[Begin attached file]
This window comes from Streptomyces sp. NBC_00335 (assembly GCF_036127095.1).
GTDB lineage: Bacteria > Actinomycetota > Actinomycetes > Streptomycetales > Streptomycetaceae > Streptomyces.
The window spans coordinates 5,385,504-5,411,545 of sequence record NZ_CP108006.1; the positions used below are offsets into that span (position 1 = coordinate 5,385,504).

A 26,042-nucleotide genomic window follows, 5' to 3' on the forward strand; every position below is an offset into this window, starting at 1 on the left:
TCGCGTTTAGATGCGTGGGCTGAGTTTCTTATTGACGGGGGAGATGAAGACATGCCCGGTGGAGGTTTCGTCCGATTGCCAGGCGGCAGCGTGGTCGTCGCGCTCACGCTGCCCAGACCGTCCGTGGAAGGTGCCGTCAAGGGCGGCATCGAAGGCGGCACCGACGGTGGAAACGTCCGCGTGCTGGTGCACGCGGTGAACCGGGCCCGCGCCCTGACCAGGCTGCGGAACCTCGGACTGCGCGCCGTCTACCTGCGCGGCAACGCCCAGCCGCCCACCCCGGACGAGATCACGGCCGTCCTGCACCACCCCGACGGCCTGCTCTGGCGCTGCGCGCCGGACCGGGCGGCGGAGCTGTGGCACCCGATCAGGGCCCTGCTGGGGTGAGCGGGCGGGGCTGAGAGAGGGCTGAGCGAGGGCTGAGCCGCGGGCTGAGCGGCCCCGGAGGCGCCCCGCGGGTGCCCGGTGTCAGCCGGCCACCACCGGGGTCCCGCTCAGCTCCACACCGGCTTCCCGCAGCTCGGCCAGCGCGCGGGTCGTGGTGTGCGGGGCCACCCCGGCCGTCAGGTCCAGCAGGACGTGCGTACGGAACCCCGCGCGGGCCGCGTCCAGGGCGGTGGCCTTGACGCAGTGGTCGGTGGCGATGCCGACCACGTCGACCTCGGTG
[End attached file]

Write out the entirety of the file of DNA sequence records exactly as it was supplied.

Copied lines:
This window comes from Streptomyces sp. NBC_00335 (assembly GCF_036127095.1).
GTDB lineage: Bacteria > Actinomycetota > Actinomycetes > Streptomycetales > Streptomycetaceae > Streptomyces.
The window spans coordinates 5,385,504-5,411,545 of sequence record NZ_CP108006.1; the positions used below are offsets into that span (position 1 = coordinate 5,385,504).

A 26,042-nucleotide genomic window follows, 5' to 3' on the forward strand; every position below is an offset into this window, starting at 1 on the left:
TCGCGTTTAGATGCGTGGGCTGAGTTTCTTATTGACGGGGGAGATGAAGACATGCCCGGTGGAGGTTTCGTCCGATTGCCAGGCGGCAGCGTGGTCGTCGCGCTCACGCTGCCCAGACCGTCCGTGGAAGGTGCCGTCAAGGGCGGCATCGAAGGCGGCACCGACGGTGGAAACGTCCGCGTGCTGGTGCACGCGGTGAACCGGGCCCGCGCCCTGACCAGGCTGCGGAACCTCGGACTGCGCGCCGTCTACCTGCGCGGCAACGCCCAGCCGCCCACCCCGGACGAGATCACGGCCGTCCTGCACCACCCCGACGGCCTGCTCTGGCGCTGCGCGCCGGACCGGGCGGCGGAGCTGTGGCACCCGATCAGGGCCCTGCTGGGGTGAGCGGGCGGGGCTGAGAGAGGGCTGAGCGAGGGCTGAGCCGCGGGCTGAGCGGCCCCGGAGGCGCCCCGCGGGTGCCCGGTGTCAGCCGGCCACCACCGGGGTCCCGCTCAGCTCCACACCGGCTTCCCGCAGCTCGGCCAGCGCGCGGGTCGTGGTGTGCGGGGCCACCCCGGCCGTCAGGTCCAGCAGGACGTGCGTACGGAACCCCGCGCGGGCCGCGTCCAGGGCGGTGGCCTTGACGCAGTGGTCGGTGGCGATGCCGACCACGTCGACCTCGGTG